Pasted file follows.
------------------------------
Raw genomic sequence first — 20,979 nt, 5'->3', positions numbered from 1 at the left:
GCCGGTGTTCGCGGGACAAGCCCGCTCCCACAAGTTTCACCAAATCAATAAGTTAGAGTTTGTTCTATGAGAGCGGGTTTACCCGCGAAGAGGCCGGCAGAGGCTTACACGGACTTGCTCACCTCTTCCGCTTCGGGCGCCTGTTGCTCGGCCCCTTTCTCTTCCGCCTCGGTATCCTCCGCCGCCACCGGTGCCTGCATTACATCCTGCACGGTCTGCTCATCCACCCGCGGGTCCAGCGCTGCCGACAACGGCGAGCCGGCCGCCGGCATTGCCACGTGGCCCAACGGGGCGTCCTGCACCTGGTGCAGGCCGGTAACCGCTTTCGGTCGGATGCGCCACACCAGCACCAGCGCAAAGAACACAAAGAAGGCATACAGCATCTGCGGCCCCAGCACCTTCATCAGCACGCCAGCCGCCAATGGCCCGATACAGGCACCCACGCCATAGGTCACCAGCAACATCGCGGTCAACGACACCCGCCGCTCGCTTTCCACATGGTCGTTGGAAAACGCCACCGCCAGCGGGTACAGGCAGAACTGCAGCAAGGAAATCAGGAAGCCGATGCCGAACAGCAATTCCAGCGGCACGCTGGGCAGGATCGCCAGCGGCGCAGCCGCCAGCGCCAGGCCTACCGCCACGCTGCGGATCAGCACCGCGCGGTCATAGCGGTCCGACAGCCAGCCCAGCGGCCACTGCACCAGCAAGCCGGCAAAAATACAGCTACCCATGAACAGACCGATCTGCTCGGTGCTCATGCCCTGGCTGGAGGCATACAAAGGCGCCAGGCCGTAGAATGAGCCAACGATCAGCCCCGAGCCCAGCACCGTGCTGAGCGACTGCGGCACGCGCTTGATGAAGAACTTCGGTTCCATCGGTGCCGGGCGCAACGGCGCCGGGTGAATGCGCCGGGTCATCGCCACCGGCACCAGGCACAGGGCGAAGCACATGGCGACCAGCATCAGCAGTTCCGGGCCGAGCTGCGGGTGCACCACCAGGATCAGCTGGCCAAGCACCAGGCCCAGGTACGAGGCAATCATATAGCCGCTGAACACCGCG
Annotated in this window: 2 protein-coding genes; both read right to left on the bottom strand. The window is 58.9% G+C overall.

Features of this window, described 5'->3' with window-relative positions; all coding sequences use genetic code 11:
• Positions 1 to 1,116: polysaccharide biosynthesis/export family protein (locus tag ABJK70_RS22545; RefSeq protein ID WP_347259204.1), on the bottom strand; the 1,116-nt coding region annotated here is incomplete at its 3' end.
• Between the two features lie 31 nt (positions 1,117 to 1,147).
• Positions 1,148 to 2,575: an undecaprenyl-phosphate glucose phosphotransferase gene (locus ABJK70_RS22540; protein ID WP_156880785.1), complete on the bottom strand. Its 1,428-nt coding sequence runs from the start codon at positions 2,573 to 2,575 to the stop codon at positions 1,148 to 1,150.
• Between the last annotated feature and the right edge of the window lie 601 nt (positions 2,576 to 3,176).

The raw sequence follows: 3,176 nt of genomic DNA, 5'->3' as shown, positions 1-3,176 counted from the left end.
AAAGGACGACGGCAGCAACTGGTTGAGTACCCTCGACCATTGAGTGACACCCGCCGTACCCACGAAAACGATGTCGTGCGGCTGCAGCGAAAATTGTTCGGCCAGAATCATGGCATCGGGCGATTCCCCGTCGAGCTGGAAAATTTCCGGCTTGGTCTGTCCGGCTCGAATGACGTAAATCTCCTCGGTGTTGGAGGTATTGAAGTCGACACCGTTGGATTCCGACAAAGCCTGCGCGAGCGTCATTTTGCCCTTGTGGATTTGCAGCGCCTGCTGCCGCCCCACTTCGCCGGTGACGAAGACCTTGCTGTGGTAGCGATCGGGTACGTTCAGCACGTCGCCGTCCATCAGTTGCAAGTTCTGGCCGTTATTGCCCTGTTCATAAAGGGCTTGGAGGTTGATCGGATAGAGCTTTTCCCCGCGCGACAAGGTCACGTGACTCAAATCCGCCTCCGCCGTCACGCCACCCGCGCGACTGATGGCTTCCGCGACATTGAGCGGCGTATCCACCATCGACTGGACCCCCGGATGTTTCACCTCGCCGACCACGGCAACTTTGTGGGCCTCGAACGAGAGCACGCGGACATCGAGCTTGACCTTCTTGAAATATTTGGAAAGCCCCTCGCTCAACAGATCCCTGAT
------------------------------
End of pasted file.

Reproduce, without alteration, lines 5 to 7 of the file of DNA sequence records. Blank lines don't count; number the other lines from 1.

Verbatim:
• Positions 1 to 1,116: polysaccharide biosynthesis/export family protein (locus tag ABJK70_RS22545; RefSeq protein ID WP_347259204.1), on the bottom strand; the 1,116-nt coding region annotated here is incomplete at its 3' end.
• Between the two features lie 31 nt (positions 1,117 to 1,147).
• Positions 1,148 to 2,575: an undecaprenyl-phosphate glucose phosphotransferase gene (locus ABJK70_RS22540; protein ID WP_156880785.1), complete on the bottom strand. Its 1,428-nt coding sequence runs from the start codon at positions 2,573 to 2,575 to the stop codon at positions 1,148 to 1,150.